It is one of those books that you don’t necessarily ‘enjoy’ because of the subject matter – rather you appreciate the skill of the writer and the complexity of the work, and are impressed by it. You are engaged by the story and compelled to keep reading. It is a story of deep human interest, from a position of concern and fear but also a degree of sensationalism and a desire for things to work out and end on a positive note – which, luckily, they do. I wouldn’t say to someone, “I really enjoyed this book”, I would say, “This is a really good book.” There is a subtle but distinct difference between the two.

As for the film, I was happy in the knowledge that Donoghue wrote the script, and so I knew it would be true to the book, and it was. Having read the book only a few days before seeing the film, it was all still fresh and real in my mind, and perhaps this is why I cried so much in the cinema. As Hannah of Ponderous Pieces says in her lovely review of the film here, “this is a film about love, motherhood and what it means to be free.” I think that’s why it feels so emotional.

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2016 movie poster. (image via wikipedia.org)

The idea of being constrained and trapped in every aspect of your life is just awful, and the intensity of Jack and Ma’s escape is palpable. As with the book, I held my breath as Jack escapes, and welled up when he saw the sky for the first time. The young actor who plays Jack, Jacob Tremblay, is simply wonderful. He conveys the simplicity of being a child coupled with the complicated nature of his situation and the confusing feelings he experiences. He is also ridiculously cute, and this makes you warm to him as Jack even more.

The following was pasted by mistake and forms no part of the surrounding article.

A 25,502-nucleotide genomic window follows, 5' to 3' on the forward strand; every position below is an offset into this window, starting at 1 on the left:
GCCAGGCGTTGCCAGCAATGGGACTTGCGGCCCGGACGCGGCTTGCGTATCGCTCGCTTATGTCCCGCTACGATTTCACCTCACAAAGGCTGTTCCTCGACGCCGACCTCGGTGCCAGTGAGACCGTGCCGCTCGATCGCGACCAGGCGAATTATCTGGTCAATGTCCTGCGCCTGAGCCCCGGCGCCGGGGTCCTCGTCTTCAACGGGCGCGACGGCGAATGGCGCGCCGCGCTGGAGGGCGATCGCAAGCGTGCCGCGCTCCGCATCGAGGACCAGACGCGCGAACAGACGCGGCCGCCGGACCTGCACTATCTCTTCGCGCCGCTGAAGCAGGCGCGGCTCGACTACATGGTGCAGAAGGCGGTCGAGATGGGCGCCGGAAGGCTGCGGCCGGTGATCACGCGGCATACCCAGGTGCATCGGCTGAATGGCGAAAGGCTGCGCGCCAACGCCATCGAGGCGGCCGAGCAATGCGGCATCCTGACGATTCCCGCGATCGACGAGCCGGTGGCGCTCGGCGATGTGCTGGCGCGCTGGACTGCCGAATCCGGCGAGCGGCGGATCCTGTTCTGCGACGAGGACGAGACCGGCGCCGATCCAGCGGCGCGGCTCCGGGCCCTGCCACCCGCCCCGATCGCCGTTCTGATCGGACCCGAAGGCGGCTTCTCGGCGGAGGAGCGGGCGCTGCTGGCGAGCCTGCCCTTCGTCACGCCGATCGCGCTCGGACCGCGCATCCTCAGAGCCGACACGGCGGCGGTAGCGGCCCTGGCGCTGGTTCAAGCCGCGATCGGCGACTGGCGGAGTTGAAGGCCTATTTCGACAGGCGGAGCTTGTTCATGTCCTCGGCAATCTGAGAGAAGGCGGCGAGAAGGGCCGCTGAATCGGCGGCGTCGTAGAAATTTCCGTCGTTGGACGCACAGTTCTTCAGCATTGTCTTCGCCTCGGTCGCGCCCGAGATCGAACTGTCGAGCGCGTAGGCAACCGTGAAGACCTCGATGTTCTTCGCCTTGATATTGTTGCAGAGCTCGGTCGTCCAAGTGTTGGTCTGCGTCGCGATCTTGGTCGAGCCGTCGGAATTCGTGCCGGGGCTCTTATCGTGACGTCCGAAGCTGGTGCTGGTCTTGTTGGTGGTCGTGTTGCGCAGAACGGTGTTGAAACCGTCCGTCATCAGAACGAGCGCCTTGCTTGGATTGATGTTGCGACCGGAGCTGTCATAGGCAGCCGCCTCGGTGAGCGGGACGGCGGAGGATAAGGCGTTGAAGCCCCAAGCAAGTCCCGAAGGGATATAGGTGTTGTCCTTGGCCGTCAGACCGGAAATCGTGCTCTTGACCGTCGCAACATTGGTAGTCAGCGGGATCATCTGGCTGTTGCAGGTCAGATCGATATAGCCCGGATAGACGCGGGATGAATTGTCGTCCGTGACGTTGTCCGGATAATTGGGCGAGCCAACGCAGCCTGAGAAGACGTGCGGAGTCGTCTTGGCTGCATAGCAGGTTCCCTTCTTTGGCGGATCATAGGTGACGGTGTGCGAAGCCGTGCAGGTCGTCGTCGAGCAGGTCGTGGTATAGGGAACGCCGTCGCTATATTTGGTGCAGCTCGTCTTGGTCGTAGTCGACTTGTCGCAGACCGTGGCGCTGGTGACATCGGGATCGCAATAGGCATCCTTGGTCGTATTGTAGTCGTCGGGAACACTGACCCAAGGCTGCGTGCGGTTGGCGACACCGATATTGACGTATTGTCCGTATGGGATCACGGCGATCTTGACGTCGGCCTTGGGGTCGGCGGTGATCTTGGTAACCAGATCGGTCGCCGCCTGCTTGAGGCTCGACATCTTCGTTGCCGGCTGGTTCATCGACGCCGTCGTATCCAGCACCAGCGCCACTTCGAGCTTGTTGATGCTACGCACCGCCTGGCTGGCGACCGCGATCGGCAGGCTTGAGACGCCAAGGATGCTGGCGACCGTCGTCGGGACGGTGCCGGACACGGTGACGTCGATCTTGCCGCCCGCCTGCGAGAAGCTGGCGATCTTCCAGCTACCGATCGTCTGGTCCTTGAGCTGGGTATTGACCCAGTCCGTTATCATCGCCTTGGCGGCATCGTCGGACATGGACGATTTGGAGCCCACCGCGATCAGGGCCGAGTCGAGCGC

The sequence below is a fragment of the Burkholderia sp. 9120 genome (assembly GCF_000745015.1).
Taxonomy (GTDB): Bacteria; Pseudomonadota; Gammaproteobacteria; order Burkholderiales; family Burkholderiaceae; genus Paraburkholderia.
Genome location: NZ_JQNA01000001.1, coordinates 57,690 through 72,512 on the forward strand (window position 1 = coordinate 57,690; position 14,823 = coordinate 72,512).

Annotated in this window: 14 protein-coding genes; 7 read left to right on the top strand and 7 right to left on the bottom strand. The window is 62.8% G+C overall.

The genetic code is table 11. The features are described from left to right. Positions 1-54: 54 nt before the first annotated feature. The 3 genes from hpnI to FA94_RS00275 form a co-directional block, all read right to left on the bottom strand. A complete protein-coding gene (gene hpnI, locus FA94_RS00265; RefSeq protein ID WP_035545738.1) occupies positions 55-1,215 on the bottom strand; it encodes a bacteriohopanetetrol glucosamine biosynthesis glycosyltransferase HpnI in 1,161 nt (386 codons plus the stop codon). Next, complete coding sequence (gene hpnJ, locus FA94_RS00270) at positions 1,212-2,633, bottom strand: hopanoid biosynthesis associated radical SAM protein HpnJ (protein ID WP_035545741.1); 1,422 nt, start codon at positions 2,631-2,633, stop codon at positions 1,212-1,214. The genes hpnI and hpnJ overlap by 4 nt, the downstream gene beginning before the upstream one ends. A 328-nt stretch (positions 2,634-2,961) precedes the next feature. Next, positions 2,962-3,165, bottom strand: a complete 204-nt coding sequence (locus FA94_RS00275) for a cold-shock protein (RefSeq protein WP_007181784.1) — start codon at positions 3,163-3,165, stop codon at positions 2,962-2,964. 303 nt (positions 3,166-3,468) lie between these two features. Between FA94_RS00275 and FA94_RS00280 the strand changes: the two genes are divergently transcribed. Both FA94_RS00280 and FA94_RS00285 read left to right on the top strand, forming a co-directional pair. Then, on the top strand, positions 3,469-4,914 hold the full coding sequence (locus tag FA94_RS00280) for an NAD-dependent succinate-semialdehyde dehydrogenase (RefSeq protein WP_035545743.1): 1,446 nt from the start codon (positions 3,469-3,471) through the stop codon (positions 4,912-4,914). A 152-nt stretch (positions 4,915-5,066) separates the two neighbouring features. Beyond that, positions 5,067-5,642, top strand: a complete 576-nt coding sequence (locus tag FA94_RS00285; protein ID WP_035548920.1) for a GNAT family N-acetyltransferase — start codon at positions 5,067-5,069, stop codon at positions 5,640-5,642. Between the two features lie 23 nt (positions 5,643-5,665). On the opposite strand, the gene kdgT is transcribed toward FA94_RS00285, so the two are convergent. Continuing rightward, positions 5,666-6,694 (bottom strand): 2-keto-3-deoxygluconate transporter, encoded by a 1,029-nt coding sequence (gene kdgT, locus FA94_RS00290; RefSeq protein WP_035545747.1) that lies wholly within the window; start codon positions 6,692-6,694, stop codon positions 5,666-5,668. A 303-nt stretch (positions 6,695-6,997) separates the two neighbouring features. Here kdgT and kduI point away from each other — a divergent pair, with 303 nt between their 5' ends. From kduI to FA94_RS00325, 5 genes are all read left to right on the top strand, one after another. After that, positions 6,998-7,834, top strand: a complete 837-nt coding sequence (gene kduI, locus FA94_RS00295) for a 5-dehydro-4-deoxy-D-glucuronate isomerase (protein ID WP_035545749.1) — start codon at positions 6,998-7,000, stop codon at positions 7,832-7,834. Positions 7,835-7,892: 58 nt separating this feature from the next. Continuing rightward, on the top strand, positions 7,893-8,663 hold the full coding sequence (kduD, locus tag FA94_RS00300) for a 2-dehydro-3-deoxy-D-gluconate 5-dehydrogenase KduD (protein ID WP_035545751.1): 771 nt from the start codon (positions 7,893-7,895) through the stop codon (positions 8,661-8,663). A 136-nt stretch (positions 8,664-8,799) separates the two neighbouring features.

Brie Larson blew me away as Ma – her performance is a lesson in contained emotion, and she acts with her eyes more than anything else (if that makes sense). She was just as Ma is in the book, and I just felt all her sadness at once. Even though the film is told mostly from Jack’s perspective, like in the book, there are some excellent little moments when you see things more as Ma sees them, often without any words, and the scope of their situation suddenly feels all too real.

If you liked the book, I highly recommend you see the film, as you won’t be disappointed. And I’d recommend the film even if you haven’t read the book, because it is fantastic on its own. I went to see it with my mum, who hasn’t read the book, and she loved it too, and was very impressed by the depiction of Ma and her relationship with Jack.

It’s an emotional ride, but worth it in the end.

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Room was originally published by Picador (UK) in 2011. The film adaptation is in cinemas now. You can purchase a copy of Room from Foyles here.